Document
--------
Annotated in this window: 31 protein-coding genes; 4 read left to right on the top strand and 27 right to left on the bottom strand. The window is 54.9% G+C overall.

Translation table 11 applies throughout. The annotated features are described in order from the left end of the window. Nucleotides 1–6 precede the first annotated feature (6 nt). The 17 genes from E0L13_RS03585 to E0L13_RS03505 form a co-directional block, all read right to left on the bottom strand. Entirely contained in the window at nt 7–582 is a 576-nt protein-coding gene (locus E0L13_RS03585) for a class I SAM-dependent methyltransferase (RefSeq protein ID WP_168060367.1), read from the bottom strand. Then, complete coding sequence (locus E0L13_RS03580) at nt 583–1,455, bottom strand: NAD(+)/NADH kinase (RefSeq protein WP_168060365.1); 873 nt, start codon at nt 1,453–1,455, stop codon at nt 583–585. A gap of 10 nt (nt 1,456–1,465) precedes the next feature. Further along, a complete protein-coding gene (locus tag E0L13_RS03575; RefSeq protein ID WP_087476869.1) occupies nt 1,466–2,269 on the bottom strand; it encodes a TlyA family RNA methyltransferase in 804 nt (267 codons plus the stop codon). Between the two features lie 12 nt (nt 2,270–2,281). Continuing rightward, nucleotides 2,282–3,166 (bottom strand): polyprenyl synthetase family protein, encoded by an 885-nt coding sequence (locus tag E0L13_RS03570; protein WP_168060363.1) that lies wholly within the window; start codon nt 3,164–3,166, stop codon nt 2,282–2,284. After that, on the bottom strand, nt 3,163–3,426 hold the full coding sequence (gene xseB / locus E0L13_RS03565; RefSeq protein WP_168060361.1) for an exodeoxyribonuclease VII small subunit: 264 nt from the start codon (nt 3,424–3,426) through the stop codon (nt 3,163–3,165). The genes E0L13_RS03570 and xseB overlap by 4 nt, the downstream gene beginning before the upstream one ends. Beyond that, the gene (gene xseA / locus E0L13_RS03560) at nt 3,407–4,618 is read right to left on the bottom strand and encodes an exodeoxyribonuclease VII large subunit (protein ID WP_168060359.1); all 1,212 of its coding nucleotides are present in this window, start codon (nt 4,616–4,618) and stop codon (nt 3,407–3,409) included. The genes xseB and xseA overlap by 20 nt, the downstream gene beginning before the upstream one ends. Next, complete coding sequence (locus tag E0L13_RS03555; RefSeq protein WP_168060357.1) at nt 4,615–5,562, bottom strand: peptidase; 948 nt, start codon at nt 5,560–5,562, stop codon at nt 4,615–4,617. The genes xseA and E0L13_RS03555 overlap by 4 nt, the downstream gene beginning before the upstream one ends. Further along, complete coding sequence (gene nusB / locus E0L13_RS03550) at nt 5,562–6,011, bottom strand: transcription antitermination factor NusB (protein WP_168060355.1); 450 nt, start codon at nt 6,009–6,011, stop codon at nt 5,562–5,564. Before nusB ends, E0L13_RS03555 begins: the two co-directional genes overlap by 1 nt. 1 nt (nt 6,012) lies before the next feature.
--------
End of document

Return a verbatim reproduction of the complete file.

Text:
Annotated in this window: 31 protein-coding genes; 4 read left to right on the top strand and 27 right to left on the bottom strand. The window is 54.9% G+C overall.

Translation table 11 applies throughout. The annotated features are described in order from the left end of the window. Nucleotides 1–6 precede the first annotated feature (6 nt). The 17 genes from E0L13_RS03585 to E0L13_RS03505 form a co-directional block, all read right to left on the bottom strand. Entirely contained in the window at nt 7–582 is a 576-nt protein-coding gene (locus E0L13_RS03585) for a class I SAM-dependent methyltransferase (RefSeq protein ID WP_168060367.1), read from the bottom strand. Then, complete coding sequence (locus E0L13_RS03580) at nt 583–1,455, bottom strand: NAD(+)/NADH kinase (RefSeq protein WP_168060365.1); 873 nt, start codon at nt 1,453–1,455, stop codon at nt 583–585. A gap of 10 nt (nt 1,456–1,465) precedes the next feature. Further along, a complete protein-coding gene (locus tag E0L13_RS03575; RefSeq protein ID WP_087476869.1) occupies nt 1,466–2,269 on the bottom strand; it encodes a TlyA family RNA methyltransferase in 804 nt (267 codons plus the stop codon). Between the two features lie 12 nt (nt 2,270–2,281). Continuing rightward, nucleotides 2,282–3,166 (bottom strand): polyprenyl synthetase family protein, encoded by an 885-nt coding sequence (locus tag E0L13_RS03570; protein WP_168060363.1) that lies wholly within the window; start codon nt 3,164–3,166, stop codon nt 2,282–2,284. After that, on the bottom strand, nt 3,163–3,426 hold the full coding sequence (gene xseB / locus E0L13_RS03565; RefSeq protein WP_168060361.1) for an exodeoxyribonuclease VII small subunit: 264 nt from the start codon (nt 3,424–3,426) through the stop codon (nt 3,163–3,165). The genes E0L13_RS03570 and xseB overlap by 4 nt, the downstream gene beginning before the upstream one ends. Beyond that, the gene (gene xseA / locus E0L13_RS03560) at nt 3,407–4,618 is read right to left on the bottom strand and encodes an exodeoxyribonuclease VII large subunit (protein ID WP_168060359.1); all 1,212 of its coding nucleotides are present in this window, start codon (nt 4,616–4,618) and stop codon (nt 3,407–3,409) included. The genes xseB and xseA overlap by 20 nt, the downstream gene beginning before the upstream one ends. Next, complete coding sequence (locus tag E0L13_RS03555; RefSeq protein WP_168060357.1) at nt 4,615–5,562, bottom strand: peptidase; 948 nt, start codon at nt 5,560–5,562, stop codon at nt 4,615–4,617. The genes xseA and E0L13_RS03555 overlap by 4 nt, the downstream gene beginning before the upstream one ends. Further along, complete coding sequence (gene nusB / locus E0L13_RS03550) at nt 5,562–6,011, bottom strand: transcription antitermination factor NusB (protein WP_168060355.1); 450 nt, start codon at nt 6,009–6,011, stop codon at nt 5,562–5,564. Before nusB ends, E0L13_RS03555 begins: the two co-directional genes overlap by 1 nt. 1 nt (nt 6,012) lies before the next feature.